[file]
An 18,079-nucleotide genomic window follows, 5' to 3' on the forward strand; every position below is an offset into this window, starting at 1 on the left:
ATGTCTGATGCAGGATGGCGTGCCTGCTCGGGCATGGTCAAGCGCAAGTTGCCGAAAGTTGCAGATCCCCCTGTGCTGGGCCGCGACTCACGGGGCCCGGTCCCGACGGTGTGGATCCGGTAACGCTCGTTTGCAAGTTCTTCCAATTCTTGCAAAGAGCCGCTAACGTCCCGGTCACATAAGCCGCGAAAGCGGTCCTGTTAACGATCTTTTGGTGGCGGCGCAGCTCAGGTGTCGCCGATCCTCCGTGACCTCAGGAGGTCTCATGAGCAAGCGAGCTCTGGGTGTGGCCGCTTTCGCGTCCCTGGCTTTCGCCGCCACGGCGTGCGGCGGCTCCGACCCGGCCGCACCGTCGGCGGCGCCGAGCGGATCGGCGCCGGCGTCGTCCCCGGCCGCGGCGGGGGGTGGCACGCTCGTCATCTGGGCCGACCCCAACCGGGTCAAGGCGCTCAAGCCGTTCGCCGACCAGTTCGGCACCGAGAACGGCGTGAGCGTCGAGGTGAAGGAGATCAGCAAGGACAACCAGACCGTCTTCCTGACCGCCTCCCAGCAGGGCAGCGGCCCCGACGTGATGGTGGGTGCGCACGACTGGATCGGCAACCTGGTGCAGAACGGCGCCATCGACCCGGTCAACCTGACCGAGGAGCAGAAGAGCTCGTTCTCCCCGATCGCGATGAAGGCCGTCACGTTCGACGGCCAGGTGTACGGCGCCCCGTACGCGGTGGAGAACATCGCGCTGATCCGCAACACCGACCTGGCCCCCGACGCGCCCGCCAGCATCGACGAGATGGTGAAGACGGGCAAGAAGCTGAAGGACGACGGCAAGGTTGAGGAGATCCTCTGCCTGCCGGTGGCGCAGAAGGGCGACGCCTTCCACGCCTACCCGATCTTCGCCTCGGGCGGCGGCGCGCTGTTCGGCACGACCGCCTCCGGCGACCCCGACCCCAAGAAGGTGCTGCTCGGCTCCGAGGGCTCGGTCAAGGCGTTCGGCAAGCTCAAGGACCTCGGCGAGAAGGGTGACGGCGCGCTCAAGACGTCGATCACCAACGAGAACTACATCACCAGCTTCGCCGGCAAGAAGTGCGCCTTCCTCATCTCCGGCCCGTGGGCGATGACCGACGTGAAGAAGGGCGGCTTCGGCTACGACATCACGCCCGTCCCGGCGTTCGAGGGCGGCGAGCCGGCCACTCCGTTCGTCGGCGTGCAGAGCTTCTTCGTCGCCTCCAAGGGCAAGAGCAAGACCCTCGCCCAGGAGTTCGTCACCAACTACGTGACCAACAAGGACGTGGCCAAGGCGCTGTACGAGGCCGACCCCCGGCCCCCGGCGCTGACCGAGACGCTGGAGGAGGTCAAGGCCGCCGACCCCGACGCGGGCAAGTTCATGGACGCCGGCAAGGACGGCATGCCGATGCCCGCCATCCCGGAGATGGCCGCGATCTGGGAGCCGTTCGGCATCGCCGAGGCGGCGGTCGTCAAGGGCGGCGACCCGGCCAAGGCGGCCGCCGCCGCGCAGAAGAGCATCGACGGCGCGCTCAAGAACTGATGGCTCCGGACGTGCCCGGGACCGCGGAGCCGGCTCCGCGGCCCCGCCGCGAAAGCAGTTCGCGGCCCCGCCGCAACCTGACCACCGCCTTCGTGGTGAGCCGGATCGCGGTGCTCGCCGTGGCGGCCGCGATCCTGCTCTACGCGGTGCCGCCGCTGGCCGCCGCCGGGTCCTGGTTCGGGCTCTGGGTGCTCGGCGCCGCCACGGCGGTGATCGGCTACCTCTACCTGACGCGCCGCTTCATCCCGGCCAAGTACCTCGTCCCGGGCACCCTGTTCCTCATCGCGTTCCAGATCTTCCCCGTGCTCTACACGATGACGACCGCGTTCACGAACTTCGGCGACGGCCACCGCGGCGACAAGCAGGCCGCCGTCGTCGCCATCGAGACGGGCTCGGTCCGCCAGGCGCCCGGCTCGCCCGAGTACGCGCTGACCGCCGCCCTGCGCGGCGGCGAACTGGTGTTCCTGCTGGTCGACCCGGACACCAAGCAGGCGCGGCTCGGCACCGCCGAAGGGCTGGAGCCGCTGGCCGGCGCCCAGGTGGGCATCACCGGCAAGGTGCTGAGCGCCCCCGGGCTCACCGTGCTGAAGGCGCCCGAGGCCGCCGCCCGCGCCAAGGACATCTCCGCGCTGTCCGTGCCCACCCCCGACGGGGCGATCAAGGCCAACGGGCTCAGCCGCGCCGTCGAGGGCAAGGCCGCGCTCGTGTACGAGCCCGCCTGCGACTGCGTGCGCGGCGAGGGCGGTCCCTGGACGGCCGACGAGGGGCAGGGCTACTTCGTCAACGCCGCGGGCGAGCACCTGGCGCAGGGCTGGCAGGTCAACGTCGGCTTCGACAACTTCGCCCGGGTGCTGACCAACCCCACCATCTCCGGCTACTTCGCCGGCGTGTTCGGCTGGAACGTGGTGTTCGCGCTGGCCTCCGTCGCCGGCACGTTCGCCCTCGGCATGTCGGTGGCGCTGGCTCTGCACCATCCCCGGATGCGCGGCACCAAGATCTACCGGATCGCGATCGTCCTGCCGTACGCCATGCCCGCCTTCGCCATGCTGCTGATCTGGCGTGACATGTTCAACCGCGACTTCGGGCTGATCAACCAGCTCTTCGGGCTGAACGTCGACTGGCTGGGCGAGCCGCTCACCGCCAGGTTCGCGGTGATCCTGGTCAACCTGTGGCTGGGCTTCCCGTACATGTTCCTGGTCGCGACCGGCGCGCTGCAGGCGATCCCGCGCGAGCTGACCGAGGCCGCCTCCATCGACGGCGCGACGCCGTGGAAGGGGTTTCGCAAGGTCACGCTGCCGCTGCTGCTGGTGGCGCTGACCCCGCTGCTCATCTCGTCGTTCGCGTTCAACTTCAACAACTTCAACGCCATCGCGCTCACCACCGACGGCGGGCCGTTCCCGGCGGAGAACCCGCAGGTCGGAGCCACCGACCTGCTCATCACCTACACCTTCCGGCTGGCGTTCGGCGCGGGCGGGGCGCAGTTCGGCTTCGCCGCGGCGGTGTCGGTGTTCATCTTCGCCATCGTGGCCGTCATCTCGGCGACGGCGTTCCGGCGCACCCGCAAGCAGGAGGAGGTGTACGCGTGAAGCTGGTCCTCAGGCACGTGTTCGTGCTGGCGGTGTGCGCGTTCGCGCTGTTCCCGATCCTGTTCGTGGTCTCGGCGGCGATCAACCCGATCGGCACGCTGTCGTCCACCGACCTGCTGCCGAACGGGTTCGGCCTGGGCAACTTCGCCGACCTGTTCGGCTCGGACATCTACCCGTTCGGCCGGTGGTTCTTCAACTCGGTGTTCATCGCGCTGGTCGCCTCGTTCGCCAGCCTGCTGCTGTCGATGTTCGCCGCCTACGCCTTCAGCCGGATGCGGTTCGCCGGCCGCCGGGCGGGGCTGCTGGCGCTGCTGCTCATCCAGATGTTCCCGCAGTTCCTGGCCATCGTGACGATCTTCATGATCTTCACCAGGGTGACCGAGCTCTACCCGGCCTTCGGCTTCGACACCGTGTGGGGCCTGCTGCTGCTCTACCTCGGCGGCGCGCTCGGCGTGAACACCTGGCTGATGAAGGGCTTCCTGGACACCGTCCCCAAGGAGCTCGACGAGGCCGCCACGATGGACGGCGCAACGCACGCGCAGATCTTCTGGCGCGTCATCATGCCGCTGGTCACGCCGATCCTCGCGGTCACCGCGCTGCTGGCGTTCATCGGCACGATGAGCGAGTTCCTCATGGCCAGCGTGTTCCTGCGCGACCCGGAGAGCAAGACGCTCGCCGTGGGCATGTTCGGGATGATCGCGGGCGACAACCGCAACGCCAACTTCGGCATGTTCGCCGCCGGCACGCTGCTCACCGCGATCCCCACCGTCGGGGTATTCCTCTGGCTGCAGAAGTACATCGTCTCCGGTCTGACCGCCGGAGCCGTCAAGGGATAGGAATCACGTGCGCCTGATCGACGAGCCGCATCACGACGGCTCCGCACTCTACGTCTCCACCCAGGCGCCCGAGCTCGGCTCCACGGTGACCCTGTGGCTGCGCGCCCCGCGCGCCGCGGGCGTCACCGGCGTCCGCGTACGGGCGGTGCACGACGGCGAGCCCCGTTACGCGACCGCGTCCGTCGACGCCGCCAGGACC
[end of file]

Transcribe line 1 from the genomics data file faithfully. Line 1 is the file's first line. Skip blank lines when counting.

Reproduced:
An 18,079-nucleotide genomic window follows, 5' to 3' on the forward strand; every position below is an offset into this window, starting at 1 on the left: